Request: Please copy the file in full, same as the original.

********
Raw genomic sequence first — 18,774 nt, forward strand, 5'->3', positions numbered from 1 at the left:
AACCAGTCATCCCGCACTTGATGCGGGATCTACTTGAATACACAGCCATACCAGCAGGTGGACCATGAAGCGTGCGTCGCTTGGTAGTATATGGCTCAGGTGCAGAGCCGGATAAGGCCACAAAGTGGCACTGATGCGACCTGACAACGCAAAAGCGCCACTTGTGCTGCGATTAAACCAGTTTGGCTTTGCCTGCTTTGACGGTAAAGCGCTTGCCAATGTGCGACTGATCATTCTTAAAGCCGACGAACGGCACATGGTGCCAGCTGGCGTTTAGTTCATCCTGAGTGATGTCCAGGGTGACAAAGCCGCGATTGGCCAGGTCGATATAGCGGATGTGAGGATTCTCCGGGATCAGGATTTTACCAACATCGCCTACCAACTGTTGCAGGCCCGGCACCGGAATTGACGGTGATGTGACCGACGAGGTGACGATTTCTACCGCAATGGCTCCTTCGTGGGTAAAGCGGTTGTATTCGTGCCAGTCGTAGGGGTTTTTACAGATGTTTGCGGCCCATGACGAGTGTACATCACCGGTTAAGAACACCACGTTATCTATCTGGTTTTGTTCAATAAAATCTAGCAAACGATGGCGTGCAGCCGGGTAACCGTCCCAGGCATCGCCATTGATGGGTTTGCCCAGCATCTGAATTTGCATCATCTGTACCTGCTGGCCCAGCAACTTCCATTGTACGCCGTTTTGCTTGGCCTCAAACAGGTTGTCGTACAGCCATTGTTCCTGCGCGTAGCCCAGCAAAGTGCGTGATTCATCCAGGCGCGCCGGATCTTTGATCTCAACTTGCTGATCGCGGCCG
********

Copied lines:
Raw genomic sequence first — 18,774 nt, forward strand, 5'->3', positions numbered from 1 at the left:
AACCAGTCATCCCGCACTTGATGCGGGATCTACTTGAATACACAGCCATACCAGCAGGTGGACCATGAAGCGTGCGTCGCTTGGTAGTATATGGCTCAGGTGCAGAGCCGGATAAGGCCACAAAGTGGCACTGATGCGACCTGACAACGCAAAAGCGCCACTTGTGCTGCGATTAAACCAGTTTGGCTTTGCCTGCTTTGACGGTAAAGCGCTTGCCAATGTGCGACTGATCATTCTTAAAGCCGACGAACGGCACATGGTGCCAGCTGGCGTTTAGTTCATCCTGAGTGATGTCCAGGGTGACAAAGCCGCGATTGGCCAGGTCGATATAGCGGATGTGAGGATTCTCCGGGATCAGGATTTTACCAACATCGCCTACCAACTGTTGCAGGCCCGGCACCGGAATTGACGGTGATGTGACCGACGAGGTGACGATTTCTACCGCAATGGCTCCTTCGTGGGTAAAGCGGTTGTATTCGTGCCAGTCGTAGGGGTTTTTACAGATGTTTGCGGCCCATGACGAGTGTACATCACCGGTTAAGAACACCACGTTATCTATCTGGTTTTGTTCAATAAAATCTAGCAAACGATGGCGTGCAGCCGGGTAACCGTCCCAGGCATCGCCATTGATGGGTTTGCCCAGCATCTGAATTTGCATCATCTGTACCTGCTGGCCCAGCAACTTCCATTGTACGCCGTTTTGCTTGGCCTCAAACAGGTTGTCGTACAGCCATTGTTCCTGCGCGTAGCCCAGCAAAGTGCGTGATTCATCCAGGCGCGCCGGATCTTTGATCTCAACTTGCTGATCGCGGCCG